Following the success of Amazon Prime Video’s recent OTT releases, Dahaad is an inspiring story that doesn’t shy away from pointing out the flaws in our societal and governing structures. Show creators Reema Katgi and Zoya Akhtar explore difficult issues, such as caste prejudice, misogyny, and Islamophobia that still continue to thrive in our democratic and secular nation, even though most of the show’s intended audience would rather pretend that they no longer exist.

The story, set in the small town of Mandawa in Rajasthan, follows a scheduled caste sub-inspector, Anjali Bhatti (played by Sonakshi Sinha in a career-best performance), as she tries to uncover the mass murders of 29 women across different districts of the state. The problems in Bhatti’s life parallel the perils that plagued the victims she is investigating – casual sexism, the pressure to get married, and the blame put on a woman for simply being born as one. Most of the women also come from families that lack the financial stability to pay their dowry, and the show suggests that this economic backwardness is caused by generational caste discrimination. One can almost feel the suffocation that these women must experience in every second of their existence.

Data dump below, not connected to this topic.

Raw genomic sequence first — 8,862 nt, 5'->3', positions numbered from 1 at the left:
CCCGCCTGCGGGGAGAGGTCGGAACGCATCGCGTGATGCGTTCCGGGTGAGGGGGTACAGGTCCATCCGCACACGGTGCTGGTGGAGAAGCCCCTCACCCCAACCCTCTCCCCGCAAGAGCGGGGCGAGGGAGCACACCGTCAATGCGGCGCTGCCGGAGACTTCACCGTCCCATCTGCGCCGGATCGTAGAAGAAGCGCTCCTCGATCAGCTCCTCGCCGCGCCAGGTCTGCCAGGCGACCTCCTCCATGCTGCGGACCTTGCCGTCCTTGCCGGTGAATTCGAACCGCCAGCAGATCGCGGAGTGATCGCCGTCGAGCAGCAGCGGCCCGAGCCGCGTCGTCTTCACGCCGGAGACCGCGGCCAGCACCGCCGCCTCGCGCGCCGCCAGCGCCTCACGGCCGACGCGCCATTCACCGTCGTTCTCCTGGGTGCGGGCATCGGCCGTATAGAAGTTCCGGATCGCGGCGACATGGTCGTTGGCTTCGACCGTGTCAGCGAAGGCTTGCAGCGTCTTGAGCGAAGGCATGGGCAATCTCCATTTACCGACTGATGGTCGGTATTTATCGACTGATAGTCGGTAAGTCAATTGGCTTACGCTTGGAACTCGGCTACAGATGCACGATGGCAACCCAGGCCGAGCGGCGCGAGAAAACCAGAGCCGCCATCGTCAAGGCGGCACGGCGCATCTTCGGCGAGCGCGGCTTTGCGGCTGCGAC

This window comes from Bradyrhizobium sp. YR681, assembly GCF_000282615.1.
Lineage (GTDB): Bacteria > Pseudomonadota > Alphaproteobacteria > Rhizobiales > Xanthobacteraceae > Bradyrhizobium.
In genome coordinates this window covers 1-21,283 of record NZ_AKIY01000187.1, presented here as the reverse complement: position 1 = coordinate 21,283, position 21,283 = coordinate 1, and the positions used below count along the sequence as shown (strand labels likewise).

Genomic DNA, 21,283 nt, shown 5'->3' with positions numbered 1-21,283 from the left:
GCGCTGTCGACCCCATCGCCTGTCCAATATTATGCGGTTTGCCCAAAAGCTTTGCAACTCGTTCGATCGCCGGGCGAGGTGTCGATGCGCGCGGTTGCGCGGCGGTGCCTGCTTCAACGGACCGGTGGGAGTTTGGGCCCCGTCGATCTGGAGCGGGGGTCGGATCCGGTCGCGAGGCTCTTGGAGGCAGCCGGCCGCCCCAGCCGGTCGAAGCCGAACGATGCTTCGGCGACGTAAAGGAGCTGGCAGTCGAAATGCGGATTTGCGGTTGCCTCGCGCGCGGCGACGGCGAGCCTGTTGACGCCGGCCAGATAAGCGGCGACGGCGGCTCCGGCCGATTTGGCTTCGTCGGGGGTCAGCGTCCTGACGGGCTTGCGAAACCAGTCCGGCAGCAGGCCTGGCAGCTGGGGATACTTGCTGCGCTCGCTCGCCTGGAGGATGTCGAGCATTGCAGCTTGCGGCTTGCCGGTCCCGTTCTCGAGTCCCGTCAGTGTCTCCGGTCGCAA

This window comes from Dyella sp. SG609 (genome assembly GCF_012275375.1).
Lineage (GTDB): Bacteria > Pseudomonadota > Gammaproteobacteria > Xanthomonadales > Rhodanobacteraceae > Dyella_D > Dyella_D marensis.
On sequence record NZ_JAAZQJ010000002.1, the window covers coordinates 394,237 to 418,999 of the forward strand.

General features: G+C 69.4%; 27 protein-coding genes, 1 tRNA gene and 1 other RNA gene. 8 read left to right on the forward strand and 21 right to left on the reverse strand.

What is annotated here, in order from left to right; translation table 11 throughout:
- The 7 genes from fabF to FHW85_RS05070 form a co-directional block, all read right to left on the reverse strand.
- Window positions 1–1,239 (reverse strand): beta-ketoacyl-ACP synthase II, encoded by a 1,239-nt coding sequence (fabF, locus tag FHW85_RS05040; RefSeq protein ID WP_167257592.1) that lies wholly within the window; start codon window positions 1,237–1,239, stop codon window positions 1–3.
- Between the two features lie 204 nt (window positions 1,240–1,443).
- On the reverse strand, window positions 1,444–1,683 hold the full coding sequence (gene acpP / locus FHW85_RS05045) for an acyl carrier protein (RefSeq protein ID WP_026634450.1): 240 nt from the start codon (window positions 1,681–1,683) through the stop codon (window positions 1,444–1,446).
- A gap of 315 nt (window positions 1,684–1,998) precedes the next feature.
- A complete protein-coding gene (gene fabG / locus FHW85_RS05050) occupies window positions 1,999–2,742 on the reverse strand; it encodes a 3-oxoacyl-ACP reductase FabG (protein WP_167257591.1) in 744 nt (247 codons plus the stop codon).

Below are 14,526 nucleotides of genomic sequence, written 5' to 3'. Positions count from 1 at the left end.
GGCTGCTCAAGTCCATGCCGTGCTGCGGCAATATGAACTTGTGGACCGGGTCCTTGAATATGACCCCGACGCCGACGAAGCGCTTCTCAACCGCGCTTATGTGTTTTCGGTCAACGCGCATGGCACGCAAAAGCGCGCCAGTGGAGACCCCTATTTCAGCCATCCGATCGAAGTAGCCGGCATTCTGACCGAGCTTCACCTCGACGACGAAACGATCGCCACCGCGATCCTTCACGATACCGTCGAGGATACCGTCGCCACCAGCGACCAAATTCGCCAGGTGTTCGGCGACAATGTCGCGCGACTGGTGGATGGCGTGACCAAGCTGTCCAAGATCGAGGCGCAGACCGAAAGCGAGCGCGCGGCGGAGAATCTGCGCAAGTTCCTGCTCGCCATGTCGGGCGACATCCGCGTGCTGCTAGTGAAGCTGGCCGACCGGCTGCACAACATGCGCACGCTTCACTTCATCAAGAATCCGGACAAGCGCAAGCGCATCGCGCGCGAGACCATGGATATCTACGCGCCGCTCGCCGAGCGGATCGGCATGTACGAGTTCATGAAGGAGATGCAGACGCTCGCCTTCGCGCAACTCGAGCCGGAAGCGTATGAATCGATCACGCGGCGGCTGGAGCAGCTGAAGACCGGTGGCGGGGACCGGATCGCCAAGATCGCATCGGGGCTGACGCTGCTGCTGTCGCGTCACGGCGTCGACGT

Unlike other crime dramas (a genre that has seen a surge since the rise of OTT media), Dahaad does not rely on gore to make the viewer uncomfortable. Sex scenes that show innocent women blindly trusting a man and being completely vulnerable, only for them to meet their untimely death, are incredibly painful and make you squeamish in a way no shot of a man’s splayed guts ever could. The horrors of this reality and the circumstances the show puts its characters through are so visceral that a bloody murder would seem laughable in their wake.

Vijay Verma plays a role similar to his fantastic performance in Darlings, embodying a man that you want to punch right from the second you set your eyes on him. He is helped by Dahaad’s writers, who have made Anand Swarnakar the kind of scumbag all of us are all too familiar with. The cast also features Gulshan Devaiah – who can seem to do no wrong – and Sohum Shah, who has the best performance of the show. The latter’s character arch is a small ray of hope in a story riddled with exasperating injustices. The character doesn’t have a complete overhaul of values by the end of the narrative, but a rather believable transition into a man who has started questioning systems that he once followed unflinchingly.

Dahaad is not a perfect show. It stretches on for longer than it ought to, and it does take on a preachy tone at some points, but the otherwise grounded writing and excellent performances by a stellar cast make it one of the best OTT releases of the year.